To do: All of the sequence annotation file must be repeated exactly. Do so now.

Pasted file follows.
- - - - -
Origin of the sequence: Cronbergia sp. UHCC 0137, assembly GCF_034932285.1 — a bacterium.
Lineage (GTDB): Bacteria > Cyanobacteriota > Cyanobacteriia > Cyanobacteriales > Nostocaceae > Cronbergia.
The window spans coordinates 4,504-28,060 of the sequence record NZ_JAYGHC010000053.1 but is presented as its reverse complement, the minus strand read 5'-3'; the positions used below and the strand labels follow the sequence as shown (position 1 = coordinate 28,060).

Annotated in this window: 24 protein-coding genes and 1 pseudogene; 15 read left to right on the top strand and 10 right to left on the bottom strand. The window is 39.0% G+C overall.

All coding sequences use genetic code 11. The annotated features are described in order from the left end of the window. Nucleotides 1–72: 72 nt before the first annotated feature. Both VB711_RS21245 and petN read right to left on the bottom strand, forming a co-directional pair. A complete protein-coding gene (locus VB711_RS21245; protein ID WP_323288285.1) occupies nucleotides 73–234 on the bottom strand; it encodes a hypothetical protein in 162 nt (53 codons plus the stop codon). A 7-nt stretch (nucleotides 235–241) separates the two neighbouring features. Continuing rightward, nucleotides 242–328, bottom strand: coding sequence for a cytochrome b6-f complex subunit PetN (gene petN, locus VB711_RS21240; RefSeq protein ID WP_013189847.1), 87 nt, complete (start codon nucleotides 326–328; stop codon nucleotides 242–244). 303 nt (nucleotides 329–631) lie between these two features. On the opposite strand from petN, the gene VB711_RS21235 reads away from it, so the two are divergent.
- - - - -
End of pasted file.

Origin of the sequence: Cronbergia sp. UHCC 0137, assembly GCF_034932285.1 — a bacterium.
Lineage (GTDB): Bacteria > Cyanobacteriota > Cyanobacteriia > Cyanobacteriales > Nostocaceae > Cronbergia.
The window spans coordinates 4,504-28,060 of the sequence record NZ_JAYGHC010000053.1 but is presented as its reverse complement, the minus strand read 5'-3'; the positions used below and the strand labels follow the sequence as shown (position 1 = coordinate 28,060).

Annotated in this window: 24 protein-coding genes and 1 pseudogene; 15 read left to right on the top strand and 10 right to left on the bottom strand. The window is 39.0% G+C overall.

All coding sequences use genetic code 11. The annotated features are described in order from the left end of the window. Nucleotides 1–72: 72 nt before the first annotated feature. Both VB711_RS21245 and petN read right to left on the bottom strand, forming a co-directional pair. A complete protein-coding gene (locus VB711_RS21245; protein ID WP_323288285.1) occupies nucleotides 73–234 on the bottom strand; it encodes a hypothetical protein in 162 nt (53 codons plus the stop codon). A 7-nt stretch (nucleotides 235–241) separates the two neighbouring features. Continuing rightward, nucleotides 242–328, bottom strand: coding sequence for a cytochrome b6-f complex subunit PetN (gene petN, locus VB711_RS21240; RefSeq protein ID WP_013189847.1), 87 nt, complete (start codon nucleotides 326–328; stop codon nucleotides 242–244). 303 nt (nucleotides 329–631) lie between these two features. On the opposite strand from petN, the gene VB711_RS21235 reads away from it, so the two are divergent.